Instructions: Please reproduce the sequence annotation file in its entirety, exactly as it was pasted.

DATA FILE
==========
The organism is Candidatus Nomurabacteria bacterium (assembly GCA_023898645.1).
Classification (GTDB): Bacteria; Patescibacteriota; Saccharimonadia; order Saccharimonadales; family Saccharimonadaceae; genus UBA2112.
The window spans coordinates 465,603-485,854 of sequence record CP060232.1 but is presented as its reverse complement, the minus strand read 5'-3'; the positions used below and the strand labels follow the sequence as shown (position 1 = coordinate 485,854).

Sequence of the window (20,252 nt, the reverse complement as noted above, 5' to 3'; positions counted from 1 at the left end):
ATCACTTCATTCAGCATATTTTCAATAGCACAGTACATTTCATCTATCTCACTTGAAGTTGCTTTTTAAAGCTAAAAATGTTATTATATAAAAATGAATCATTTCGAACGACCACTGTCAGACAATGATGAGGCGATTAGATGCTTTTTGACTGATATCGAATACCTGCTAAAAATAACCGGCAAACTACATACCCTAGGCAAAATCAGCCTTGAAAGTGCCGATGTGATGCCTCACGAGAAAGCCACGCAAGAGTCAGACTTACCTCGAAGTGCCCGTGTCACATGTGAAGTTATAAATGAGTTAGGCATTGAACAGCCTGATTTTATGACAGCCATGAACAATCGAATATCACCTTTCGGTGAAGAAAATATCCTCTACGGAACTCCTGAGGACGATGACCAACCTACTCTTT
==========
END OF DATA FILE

The organism is Candidatus Nomurabacteria bacterium (assembly GCA_023898645.1).
Classification (GTDB): Bacteria; Patescibacteriota; Saccharimonadia; order Saccharimonadales; family Saccharimonadaceae; genus UBA2112.
The window spans coordinates 465,603-485,854 of sequence record CP060232.1 but is presented as its reverse complement, the minus strand read 5'-3'; the positions used below and the strand labels follow the sequence as shown (position 1 = coordinate 485,854).

Sequence of the window (20,252 nt, the reverse complement as noted above, 5' to 3'; positions counted from 1 at the left end):
ATCACTTCATTCAGCATATTTTCAATAGCACAGTACATTTCATCTATCTCACTTGAAGTTGCTTTTTAAAGCTAAAAATGTTATTATATAAAAATGAATCATTTCGAACGACCACTGTCAGACAATGATGAGGCGATTAGATGCTTTTTGACTGATATCGAATACCTGCTAAAAATAACCGGCAAACTACATACCCTAGGCAAAATCAGCCTTGAAAGTGCCGATGTGATGCCTCACGAGAAAGCCACGCAAGAGTCAGACTTACCTCGAAGTGCCCGTGTCACATGTGAAGTTATAAATGAGTTAGGCATTGAACAGCCTGATTTTATGACAGCCATGAACAATCGAATATCACCTTTCGGTGAAGAAAATATCCTCTACGGAACTCCTGAGGACGATGACCAACCTACTCTTT